An international team of researchers accidentally created a mutant enzyme that could potentially solve humanity’s problem with plastics.

The new study was prompted the plastic eating bug’s appearance in Japan back in 2016. However, while studying how the bug breaks down plastics, the researchers accidentally created a mutant enzyme that performs even better than the original bacteria.

“Serendipity often plays a significant role in fundamental scientific research and our discovery here is no exception,” John McGeehan, a structural biologist from the University of Portsmouth in the United Kingdom, said.

“This unanticipated discovery suggests that there is room to further improve these enzymes, moving us closer to a recycling solution for the ever-growing mountain of discarded plastics.”

The scientists reportedly used a super-powerful X-ray, about 10 billion times brighter than the Sun, to make an ultra-high-resolution 3D model of the Japanese enzyme called PETase. A computer modeling of PETase showed that it resembles another enzyme found in fungus and bacteria, the cutinase.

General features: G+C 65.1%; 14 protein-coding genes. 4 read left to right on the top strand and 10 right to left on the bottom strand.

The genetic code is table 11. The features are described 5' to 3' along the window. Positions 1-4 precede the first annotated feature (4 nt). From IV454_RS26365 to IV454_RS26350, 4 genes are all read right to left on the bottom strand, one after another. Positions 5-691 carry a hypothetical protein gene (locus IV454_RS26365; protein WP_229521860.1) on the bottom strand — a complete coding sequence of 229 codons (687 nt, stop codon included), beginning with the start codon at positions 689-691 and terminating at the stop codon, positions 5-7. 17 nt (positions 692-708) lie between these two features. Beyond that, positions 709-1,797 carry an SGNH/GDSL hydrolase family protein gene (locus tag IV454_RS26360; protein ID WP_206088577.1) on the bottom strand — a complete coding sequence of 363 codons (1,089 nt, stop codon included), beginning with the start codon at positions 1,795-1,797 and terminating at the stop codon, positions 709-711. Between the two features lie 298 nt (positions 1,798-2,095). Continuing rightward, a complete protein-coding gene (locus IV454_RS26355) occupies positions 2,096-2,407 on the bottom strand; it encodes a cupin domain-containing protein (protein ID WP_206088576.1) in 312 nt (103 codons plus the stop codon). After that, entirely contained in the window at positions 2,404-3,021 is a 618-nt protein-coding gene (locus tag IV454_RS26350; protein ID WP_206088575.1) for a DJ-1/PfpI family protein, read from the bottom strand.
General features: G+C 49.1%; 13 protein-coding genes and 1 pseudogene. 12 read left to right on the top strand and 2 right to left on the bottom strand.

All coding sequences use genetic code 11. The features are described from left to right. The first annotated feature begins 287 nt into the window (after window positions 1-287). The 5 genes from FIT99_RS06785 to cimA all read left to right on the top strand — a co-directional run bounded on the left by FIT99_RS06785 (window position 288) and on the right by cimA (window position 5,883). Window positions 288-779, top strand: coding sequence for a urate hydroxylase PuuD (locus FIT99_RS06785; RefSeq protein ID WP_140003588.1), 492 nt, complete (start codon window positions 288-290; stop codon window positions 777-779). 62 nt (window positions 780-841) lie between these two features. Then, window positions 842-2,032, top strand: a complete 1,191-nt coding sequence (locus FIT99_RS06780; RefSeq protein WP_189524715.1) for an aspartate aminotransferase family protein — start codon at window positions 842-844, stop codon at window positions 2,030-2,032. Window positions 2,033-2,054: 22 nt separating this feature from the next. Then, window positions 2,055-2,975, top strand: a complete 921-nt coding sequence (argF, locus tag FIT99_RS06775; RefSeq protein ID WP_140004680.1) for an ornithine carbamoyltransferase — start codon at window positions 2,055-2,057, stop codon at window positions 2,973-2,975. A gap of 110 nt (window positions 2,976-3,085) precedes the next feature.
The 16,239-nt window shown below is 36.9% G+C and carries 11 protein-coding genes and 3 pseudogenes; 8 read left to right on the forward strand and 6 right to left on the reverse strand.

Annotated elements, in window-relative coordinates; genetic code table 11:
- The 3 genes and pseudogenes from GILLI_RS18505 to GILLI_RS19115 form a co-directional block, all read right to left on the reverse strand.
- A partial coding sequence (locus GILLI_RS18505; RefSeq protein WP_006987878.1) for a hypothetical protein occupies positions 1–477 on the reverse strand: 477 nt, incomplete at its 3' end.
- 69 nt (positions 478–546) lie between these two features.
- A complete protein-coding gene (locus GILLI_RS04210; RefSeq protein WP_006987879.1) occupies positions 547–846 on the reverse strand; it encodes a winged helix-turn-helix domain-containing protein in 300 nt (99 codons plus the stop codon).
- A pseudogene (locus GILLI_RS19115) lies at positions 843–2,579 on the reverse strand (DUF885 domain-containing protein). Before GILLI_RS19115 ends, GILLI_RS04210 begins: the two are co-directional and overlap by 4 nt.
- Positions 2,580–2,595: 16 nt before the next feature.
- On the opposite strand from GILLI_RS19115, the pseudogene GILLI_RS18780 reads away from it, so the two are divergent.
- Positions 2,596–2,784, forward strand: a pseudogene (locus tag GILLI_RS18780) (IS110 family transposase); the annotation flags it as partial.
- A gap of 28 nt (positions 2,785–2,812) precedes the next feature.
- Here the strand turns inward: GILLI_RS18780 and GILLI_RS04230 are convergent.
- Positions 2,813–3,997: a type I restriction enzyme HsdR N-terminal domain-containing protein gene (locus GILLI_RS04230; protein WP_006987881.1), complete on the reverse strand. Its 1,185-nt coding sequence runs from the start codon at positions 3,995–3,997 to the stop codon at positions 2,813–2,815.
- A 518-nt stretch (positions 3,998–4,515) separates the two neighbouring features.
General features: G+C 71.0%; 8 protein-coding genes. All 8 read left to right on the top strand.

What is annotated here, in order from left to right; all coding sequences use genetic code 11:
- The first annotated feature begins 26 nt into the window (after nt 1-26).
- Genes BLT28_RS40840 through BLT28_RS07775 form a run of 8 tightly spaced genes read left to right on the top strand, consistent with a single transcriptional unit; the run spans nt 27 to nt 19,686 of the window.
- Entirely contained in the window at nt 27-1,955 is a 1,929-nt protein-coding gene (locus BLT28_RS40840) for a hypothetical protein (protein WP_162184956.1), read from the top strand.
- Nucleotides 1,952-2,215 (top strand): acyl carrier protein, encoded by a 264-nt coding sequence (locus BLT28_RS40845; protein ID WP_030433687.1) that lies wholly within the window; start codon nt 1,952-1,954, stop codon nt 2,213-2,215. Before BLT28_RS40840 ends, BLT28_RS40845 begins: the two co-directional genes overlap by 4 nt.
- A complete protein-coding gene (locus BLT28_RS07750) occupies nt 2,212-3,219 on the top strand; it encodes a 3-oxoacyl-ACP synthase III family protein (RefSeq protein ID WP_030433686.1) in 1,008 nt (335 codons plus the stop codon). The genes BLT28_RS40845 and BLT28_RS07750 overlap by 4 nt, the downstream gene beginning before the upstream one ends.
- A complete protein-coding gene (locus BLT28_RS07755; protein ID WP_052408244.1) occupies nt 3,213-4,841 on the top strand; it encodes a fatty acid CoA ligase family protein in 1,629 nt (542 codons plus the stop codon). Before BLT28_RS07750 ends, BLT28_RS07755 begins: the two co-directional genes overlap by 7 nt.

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McGeehan’s team reportedly tweaked the PETase to better understand its structure. However, their experiment only strengthened the molecule, making it more useful in tearing down the polyethylene terephthalate (PET) plastic commonly used in making soft drink bottles.

“What actually turned out was we improved the enzyme, which was a bit of a shock. It’s great and a real finding,” McGeehan added.

The mutant enzyme only takes days to begin breaking down plastics, a lot faster than the centuries it takes plastics to decay in the ocean. Still, the researchers remain confident that they can find a way to speed it up and make it a more viable process in the future.

“What we are hoping to do is use this enzyme to turn this plastic back into its original components, so we can literally recycle it back to plastic. It means we won’t need to dig up any more oil and, fundamentally, it should reduce the amount of plastic in the environment,” McGeehan was quoted as saying.

Do you believe that this mutant enzyme is the solution to our global plastic problem? 

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